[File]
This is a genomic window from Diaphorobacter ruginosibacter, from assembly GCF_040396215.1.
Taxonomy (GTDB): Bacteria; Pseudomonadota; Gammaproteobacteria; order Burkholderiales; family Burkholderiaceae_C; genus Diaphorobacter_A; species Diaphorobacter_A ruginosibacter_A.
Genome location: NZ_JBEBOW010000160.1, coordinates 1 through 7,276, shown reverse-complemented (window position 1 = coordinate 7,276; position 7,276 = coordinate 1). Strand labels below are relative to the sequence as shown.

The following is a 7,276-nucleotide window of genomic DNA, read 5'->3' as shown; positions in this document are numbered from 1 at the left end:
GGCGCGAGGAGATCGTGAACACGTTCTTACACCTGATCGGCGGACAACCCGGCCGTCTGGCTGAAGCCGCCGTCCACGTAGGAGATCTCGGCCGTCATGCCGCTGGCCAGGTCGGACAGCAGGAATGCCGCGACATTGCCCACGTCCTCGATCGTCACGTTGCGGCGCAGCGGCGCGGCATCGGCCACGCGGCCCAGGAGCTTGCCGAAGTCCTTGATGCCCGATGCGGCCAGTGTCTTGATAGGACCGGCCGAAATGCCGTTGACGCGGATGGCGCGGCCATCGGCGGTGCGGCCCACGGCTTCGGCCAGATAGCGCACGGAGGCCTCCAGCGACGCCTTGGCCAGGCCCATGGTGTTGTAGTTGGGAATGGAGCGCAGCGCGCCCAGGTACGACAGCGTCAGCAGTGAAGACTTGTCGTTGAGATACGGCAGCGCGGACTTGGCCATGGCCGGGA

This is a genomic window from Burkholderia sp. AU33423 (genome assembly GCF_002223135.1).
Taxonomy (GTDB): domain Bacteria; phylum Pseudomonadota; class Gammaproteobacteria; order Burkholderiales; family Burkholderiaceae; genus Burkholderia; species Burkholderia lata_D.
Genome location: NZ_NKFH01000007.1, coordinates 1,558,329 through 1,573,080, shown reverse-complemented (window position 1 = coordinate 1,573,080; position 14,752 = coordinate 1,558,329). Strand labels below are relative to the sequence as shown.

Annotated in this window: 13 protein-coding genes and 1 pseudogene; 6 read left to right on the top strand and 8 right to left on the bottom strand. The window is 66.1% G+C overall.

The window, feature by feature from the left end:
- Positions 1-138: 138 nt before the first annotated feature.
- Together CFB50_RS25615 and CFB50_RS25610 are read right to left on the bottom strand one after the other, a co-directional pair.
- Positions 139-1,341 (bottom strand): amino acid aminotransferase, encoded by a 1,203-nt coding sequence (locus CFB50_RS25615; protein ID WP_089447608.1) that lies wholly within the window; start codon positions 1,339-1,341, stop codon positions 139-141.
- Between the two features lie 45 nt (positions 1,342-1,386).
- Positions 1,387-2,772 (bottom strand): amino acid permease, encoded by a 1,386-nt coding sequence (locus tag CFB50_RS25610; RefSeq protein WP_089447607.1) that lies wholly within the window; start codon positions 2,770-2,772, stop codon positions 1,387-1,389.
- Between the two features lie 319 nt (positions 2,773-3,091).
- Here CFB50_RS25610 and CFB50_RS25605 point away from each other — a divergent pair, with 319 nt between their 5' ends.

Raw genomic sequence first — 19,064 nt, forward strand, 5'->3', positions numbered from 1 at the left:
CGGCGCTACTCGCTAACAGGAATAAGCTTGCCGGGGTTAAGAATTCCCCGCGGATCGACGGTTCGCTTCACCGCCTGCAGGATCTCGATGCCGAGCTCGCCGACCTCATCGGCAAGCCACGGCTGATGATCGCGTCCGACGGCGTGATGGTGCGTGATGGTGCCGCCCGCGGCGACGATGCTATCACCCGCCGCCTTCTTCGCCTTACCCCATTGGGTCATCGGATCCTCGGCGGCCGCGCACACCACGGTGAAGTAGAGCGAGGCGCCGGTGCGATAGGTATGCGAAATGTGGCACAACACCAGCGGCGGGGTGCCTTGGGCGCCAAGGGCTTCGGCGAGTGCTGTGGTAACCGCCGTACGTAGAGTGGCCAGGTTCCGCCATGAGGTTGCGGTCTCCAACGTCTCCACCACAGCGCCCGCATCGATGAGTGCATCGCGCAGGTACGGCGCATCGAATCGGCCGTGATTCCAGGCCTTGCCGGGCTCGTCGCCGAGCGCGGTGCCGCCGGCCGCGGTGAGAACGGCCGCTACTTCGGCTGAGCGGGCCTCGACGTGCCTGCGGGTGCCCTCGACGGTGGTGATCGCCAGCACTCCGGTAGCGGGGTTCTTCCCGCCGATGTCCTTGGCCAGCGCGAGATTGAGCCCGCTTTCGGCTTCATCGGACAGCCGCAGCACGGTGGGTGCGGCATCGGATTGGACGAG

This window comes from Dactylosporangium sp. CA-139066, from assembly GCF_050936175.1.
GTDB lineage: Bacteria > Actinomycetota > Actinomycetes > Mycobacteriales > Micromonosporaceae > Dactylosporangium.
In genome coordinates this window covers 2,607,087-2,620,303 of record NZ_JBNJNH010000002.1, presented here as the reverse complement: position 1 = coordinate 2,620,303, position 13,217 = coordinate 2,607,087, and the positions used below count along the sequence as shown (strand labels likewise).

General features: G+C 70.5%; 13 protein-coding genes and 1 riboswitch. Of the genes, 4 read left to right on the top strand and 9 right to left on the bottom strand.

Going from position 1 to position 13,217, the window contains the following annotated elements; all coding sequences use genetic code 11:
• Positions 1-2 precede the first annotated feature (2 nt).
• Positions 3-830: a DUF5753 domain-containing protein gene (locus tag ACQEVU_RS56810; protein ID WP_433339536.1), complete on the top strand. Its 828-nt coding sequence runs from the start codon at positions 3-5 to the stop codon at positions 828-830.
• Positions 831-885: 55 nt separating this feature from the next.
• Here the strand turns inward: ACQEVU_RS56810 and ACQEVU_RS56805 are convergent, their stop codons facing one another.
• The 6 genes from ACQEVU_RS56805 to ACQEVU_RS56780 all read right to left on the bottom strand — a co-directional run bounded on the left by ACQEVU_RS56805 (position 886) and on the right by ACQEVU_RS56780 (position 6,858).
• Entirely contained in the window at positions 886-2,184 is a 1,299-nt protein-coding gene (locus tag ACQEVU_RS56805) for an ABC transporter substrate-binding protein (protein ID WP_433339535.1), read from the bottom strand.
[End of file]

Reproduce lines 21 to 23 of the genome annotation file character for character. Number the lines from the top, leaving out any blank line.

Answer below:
GTDB lineage: Bacteria > Actinomycetota > Actinomycetes > Mycobacteriales > Micromonosporaceae > Dactylosporangium.
In genome coordinates this window covers 2,607,087-2,620,303 of record NZ_JBNJNH010000002.1, presented here as the reverse complement: position 1 = coordinate 2,620,303, position 13,217 = coordinate 2,607,087, and the positions used below count along the sequence as shown (strand labels likewise).

General features: G+C 70.5%; 13 protein-coding genes and 1 riboswitch. Of the genes, 4 read left to right on the top strand and 9 right to left on the bottom strand.